U.S. Heralds Longest Economic Expansion in History

July marks the 121st month of U.S. economic expansion arising out of the great financial crisis, making it the longest run on record going back to 1854.

This cycle starting in June 2009 breaks the record of 120 months of economic growth from March 1991 to March 2001, according to the National Bureau of Economic Research.

Perhaps because of the overhang of the housing crisis, this run has been weaker than past expansions in total. The cumulative total of quarterly Gross Domestic Product growth figures equals 25%, far lower than previous booms.

But despite some internal weakness, this expansion keeps trucking along, getting its latest boost from the Trump tax cut of 2018 along with a relaxation in business regulations, according to economists.

However, it now appears to need some help if it’s going to continue to rewrite the record books. The Atlanta Fed is pointing to just a 1.5% gain for the economy in the second quarter after a strong gain of 3.2% in the first quarter. Other surveys put the GDP tracking estimate at 1.8%.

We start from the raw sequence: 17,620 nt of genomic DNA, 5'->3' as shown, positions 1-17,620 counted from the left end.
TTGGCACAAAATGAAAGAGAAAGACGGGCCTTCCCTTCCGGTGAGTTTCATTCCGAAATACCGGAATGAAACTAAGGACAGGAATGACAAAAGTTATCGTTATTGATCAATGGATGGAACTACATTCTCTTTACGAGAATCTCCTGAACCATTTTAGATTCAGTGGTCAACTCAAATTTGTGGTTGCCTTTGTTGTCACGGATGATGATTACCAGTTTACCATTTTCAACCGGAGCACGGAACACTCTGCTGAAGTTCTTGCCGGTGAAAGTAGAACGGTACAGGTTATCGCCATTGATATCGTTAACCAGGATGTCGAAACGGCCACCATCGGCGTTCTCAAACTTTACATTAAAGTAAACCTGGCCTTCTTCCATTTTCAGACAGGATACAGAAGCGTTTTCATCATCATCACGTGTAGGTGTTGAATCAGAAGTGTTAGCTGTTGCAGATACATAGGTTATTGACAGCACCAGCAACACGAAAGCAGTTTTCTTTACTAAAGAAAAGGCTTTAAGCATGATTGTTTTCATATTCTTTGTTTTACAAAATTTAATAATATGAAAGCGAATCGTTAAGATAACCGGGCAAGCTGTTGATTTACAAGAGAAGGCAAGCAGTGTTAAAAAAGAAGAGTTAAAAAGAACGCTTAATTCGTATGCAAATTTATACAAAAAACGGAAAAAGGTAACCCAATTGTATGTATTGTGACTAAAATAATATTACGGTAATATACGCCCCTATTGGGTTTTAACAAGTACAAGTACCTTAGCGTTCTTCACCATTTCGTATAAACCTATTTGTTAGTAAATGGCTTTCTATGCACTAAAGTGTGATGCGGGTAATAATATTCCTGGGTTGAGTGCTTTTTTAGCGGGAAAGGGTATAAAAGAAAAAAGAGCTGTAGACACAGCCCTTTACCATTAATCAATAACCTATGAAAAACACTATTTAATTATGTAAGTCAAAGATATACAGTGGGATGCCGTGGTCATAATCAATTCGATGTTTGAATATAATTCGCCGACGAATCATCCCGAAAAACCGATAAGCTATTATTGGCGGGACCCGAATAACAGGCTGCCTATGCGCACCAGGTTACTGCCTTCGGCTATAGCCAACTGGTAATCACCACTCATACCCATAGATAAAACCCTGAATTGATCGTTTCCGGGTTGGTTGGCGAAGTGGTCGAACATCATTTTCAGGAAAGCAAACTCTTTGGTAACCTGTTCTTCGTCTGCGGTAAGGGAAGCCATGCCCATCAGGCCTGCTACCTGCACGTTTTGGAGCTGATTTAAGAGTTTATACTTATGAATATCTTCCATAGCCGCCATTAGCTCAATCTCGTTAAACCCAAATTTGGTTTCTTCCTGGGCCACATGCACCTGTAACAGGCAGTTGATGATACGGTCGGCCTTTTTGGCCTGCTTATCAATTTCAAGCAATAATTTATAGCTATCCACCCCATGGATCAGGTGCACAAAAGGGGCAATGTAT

All eyes will be on the jobs report on Friday for the state of the economy. Economists expect that 158,000 jobs were created in June south of the border, up sharply from the disappointing 75,000 in May. The unemployment rate is expected to remain unchanged at 3.6%.